The Denon recording is very good, although I think it's miked too close to the piano. Again, a quibble. This recording would be a career capstone for quite a few pianists; for Grimaud, it was the launching pad.
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2 of 2 people found the following review helpful By Santa Fe Listener HALL OF FAMETOP 1000 REVIEWER on January 30, 2010
Format: Audio CD
Helene Grimaud's playing is so charismatic and arresting that I'm happy to protect the lady's honor from the grouchy lead reviewer. Aided by Denon's ravishing piano sound -- almost worth the price of the CD -- Grimaud's account of Brahms's huge Sonata #3 sweeps one away with its abundant energy and authority. This is a very discursive work. Player and listener alike can easily get lost in its byways, so it's rare to find total mastery outside a few famous recordings. Grimaud manages to avoid empty rhetoric; she never pounds; the soundscape she creates is grandly symphonic but with personal, spontaneous phrasing. To possess these virtues at such a young age is phenomenal. I like her early style better, in fact, than her current one, which tends to be tough and at times quite arbitrary in its phrasing.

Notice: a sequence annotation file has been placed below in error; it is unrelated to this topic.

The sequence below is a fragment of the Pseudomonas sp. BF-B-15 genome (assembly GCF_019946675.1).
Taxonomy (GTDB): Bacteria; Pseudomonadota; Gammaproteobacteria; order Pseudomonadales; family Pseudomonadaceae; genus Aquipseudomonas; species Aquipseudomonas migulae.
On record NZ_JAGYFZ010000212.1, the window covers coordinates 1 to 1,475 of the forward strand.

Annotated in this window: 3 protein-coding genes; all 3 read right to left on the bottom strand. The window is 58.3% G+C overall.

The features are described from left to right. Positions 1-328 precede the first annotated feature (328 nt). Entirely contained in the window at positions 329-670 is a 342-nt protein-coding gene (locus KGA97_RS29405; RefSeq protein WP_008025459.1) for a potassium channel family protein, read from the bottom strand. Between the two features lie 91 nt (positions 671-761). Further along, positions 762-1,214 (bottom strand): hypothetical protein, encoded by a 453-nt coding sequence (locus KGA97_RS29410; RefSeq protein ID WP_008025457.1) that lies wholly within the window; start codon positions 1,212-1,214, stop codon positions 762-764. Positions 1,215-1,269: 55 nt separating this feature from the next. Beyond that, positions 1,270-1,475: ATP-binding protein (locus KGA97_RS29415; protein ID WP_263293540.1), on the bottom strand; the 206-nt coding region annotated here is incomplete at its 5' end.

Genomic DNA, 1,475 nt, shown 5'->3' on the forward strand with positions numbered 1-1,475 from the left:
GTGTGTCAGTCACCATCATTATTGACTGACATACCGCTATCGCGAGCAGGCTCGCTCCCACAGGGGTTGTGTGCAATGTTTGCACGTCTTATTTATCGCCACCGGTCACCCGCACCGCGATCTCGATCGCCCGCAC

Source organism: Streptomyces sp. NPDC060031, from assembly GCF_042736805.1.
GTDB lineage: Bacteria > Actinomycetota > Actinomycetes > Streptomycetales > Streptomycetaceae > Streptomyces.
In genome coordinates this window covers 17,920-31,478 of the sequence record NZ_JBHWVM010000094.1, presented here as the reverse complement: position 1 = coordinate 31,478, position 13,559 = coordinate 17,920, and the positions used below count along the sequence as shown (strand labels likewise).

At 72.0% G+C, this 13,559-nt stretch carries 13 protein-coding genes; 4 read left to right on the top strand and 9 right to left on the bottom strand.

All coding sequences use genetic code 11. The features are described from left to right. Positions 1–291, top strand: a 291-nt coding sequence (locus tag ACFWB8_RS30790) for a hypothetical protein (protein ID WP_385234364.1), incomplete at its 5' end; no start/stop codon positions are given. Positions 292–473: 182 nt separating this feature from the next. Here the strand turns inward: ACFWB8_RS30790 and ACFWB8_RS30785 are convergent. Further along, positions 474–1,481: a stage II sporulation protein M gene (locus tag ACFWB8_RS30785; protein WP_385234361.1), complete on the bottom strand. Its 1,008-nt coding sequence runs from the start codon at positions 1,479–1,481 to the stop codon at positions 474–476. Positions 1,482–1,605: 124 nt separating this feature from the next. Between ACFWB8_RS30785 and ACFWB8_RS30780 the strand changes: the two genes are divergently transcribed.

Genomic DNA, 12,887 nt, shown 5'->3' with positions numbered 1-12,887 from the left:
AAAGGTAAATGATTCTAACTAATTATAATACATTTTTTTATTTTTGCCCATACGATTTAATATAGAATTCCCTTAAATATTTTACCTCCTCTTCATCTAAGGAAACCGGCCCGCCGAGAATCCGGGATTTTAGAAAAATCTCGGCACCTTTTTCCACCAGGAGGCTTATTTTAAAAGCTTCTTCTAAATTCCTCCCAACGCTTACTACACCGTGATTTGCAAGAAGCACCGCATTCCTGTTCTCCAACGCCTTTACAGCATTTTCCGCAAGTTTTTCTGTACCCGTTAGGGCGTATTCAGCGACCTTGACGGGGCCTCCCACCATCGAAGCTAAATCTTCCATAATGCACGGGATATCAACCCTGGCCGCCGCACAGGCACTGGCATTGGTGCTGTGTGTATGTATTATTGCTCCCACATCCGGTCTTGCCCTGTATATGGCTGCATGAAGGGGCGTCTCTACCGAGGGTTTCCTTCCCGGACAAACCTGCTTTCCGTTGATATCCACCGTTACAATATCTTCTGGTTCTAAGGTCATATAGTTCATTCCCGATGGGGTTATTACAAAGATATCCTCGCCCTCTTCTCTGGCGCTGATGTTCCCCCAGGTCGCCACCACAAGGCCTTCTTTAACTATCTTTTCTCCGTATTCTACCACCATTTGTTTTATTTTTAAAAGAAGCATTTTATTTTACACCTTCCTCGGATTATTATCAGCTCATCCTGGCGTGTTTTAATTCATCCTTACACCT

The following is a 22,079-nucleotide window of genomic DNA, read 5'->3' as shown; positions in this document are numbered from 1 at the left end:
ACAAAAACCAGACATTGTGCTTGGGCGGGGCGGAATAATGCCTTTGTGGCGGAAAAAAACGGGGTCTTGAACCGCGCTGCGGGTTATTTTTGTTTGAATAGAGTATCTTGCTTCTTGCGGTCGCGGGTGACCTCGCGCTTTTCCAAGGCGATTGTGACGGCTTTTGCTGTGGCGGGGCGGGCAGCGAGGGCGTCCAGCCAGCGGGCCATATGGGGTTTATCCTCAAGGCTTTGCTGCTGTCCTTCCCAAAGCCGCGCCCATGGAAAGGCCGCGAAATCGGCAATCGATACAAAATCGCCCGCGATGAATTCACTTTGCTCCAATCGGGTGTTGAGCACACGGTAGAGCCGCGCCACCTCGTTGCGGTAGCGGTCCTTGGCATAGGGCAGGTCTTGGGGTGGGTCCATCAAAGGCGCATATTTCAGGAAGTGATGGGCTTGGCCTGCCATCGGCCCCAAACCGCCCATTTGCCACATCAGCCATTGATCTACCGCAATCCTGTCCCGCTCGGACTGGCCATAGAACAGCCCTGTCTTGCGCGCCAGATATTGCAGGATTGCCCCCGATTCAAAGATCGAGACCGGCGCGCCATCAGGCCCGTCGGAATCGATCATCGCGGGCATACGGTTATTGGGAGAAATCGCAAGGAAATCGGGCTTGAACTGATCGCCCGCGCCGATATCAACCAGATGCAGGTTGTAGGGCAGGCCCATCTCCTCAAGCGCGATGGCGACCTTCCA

The six short pieces of Op. 118 are often intimate, melancholy, and self-reflective. The young Glenn Gould made an indelible impression in this repertoire, which is often quite elusive, as so much of late Brahms tends to be. The G minor Ballade is the showpiece of the group, with its passionate outcry followed by a tender Chopinesque melody. The inner stirrings of the four Intermezzos also recall Chopin in their improvisatory moments. Here Grimaud is poised and artful. It's hard to believe that she's not an experienced artist, and altogether we get very appealing readings that, in the end, aren't as memorable as the sonata. That performance gave me a high regard for a pianist whom I haven't always enjoyed.
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4 of 5 people found the following review helpful By Skylark Scribe on March 11, 2010
Format: Audio CD Verified Purchase
This is not a recording that I would crave for, but listening to it is still quite an enjoyable experience. Ms. Grimaud's idiosyncratic (or "charasmatic" in the previous reviewer's term) playing is very pleasant and easy on the ear. She plays with a palpable intention to communicate her interpretation of the music to the audience, and she communicates well.